While the schema for these short surveys of the relationship between violent crime and gun control, it takes a specialized computer to handle numbers as great as the probability that this repetitive pattern did nto happen by accident or coniccidens. Approximately, that probability is 15*10^750, a number so large we simply do not have words for it.
Given that, for the time being I consider tht probability to be infinite, since for all human purposes it is.
To put it another way, in 1963 the violent crime rate was 13.3 per 100,000 population, but in 1999973 the violent crime rate was 822 per 100,000. Meaning that in 1963 a Land of Enchantment resident had one chance in 7.6– pf beomg a vocto, pf a vop;emt cro,e. but ten years of gun ban campaigning and federal gun laws later a Land of Enchantment resident had one chance in 1,275 in being violently criminally victimized.
To round out the numbers, here is a chart of New Mexico’s homicide rate over this same period of time. As you can see, this too follows the same pattern we have painstaking examined over the last thrity odd “Cost of Gun Control” essays.
So just how much has gun control cost New Mexico?
Obviously, restructuve gyb kawsmmm :gun control,” is the primary cause of the higher crime rates observed since 1960, as they were for the period between 1906 and 1933. When those initial gun laws were relaxed, crime fell. And it fell, not for a year or two, but 33 years, with only minor blips to mar the charts:
I lack sufficient economic data, including the buying power of the dollar, to make a reasonable estimate of the cost of earlier gun laws that treceeded the period that began in 1963 and ends, for lack of data, in 2015.
Further, we cannot put a price tag on grief, suffering, loneliness, loss of companionship, the pain of being orphaned, and other intangible costs of gun control, those costs are substantial.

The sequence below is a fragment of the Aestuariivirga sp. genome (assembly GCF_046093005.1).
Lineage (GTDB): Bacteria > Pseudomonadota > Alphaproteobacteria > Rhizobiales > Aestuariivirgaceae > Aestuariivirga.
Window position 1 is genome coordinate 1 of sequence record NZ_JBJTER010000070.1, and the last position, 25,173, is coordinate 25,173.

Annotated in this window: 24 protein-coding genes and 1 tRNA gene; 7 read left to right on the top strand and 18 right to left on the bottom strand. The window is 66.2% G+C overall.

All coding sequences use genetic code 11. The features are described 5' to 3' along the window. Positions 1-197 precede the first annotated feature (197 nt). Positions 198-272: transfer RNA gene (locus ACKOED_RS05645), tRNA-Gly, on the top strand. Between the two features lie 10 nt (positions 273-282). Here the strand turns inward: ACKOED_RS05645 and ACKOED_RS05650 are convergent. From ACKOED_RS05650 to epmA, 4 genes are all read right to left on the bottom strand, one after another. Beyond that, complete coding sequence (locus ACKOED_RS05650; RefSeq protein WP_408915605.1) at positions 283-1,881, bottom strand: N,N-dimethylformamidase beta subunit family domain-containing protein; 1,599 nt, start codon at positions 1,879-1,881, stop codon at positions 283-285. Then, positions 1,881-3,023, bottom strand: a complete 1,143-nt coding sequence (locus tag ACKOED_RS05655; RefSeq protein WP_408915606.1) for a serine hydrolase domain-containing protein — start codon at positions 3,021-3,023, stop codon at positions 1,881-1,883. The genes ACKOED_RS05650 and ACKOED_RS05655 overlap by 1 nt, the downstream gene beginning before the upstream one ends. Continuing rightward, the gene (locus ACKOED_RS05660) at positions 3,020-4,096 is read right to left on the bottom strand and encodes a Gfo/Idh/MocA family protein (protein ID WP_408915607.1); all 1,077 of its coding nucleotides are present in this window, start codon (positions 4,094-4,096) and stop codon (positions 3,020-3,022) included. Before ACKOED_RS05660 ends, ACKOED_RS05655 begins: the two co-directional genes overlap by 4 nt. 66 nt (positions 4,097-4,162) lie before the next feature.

But gun control has exacted a terrible price from New Mexico’s law abiding as crime rates soared, including all categories of property as well as violent crime, rising and falling in lockstep with the rest of the States in response to to gun control campaigns and gun control laws. A rise with a definite financial cost shared by every resident affected by those proposed and effectuated laws.
With that, it is time to look at the actual cost of New Mexico’s gun controls to the already overburdened taxpayers.
There is no accepted price for a lifetime of grief, but at the mean $2,200,000 judgement for wrongful death for each additional homicide victim, $53,900 ,for treatment of every additional shooting victim, lost wages, lost companionship,the scars of losing a parent or other close relative, including a spouse, , disability payments, the cost of excess goods destroyed,damaged or disappeared, along with the additional costs of security, law enforcement, and prisons the total calculable cost of New Mexico’s gun control legislation is in excess of $11,700,000,000.
Obviously, restrictive gun laws and campaigns for restrictive gun laws have extracted a terrible price from the residents of New Mexico, both in lives lost, futures destroyed, and goods damaged or stolen.
It is time for Congress to do its duty and preempt all State and local restrictions, limiting those restrictions to the imposed by current federal law, and imposing a reasonable daily penalty of at least $3100,000 a day on any individual seeking to enforce preempted legislation, or craft new laws to evade Federal limits.
To fail to do so is a form of dereliction of duty. So 40 years late in preemption is a definite case of avoiding a clear and present danger to our society.